WATCH: Sunderland's East End remembered in new film

The Garths in Sunderland's East End, which is remembered in a new film.
The Garths in Sunderland's East End, which is remembered in a new film.
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A film remembering Sunderland's East End the way it was will get its first screening this week.

The East End remembered will be shown for the first time on Thursday as part of Sunderland Literature Festival.

Made by Sunderland City Council's Community IT team in partnership with the Churches Conservation Trust, it shares local people's memories of living in the East End and The Garths from 1940 to1995.

There will be an afternoon screening from 2pm to 4pm and an evening performance from 6.30pm to 8.30pm at Holy Trinity Church in Church Street East, Sunderland.

The event is free and everyone is welcome to attend.

​The joint project between the Canny Space community project based at the church and Sunderland City Council Library Services features interviews with more than 50 people about their recollections of life in the area with music inspired by their memories provided by local folk band YUMA.

Children from Hudson Primary have produced artwork based on the cultural heritage of the East End theme, which will be on display at Holy Trinity Church and the City Library.

The Mayor of Sunderland, Coun Barry Curran, whose grandparents lived in the East End, will be attending the evening screening, and is also interviewed in the film.

He said: “When I first heard about this film I was intrigued to find out more, and delighted to actually be invited to take part and be interviewed.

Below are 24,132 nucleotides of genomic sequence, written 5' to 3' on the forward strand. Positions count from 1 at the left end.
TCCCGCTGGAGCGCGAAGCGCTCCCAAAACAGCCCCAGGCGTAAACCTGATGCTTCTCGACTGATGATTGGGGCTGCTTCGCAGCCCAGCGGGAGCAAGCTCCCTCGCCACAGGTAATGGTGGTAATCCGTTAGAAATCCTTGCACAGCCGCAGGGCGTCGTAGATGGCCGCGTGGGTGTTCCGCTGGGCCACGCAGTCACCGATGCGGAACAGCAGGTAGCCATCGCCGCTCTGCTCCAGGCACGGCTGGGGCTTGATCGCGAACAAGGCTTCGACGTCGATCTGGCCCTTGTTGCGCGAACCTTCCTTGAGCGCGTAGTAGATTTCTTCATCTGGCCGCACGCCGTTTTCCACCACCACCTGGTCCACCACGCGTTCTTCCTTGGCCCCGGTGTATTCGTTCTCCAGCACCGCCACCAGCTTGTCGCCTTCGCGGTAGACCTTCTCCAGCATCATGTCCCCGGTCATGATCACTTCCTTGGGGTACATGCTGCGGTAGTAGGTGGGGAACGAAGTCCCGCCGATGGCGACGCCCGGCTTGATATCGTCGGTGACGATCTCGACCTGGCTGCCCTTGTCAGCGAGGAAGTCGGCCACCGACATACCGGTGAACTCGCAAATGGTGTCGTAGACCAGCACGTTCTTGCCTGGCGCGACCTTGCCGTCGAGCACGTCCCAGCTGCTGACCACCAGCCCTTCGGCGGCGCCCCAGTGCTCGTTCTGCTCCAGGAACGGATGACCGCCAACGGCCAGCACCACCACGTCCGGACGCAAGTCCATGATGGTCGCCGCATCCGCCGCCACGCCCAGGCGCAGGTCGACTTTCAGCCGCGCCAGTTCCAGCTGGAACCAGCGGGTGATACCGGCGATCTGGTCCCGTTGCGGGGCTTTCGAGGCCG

"I have many happy childhood memories of visiting my grandparents, who lived in Wear Garth, and hearing their tales of family life in the East End.

“Great memories which hopefully will come across in a great film which I am really looking forward to watching with an audience, to see what other people’s reactions are to it.”

Coun John Kelly, portfolio holder for public health, wellness and culture, added: “This film is the result of a fantastic cultural and creative partnership between the film makers and the East End community.

“We asked local people to share their memories with us in some way, on film, by chatting, singing, or sharing photos. We’ve tried to capture these memories for future generations to enjoy, and I hope everyone will join us at one or even both special screenings of the finished film.

“The film project is part of the diverse programme of events and activities we have staged throughout the Sunderland Literature Festival, which we hope will make it the most successful yet.”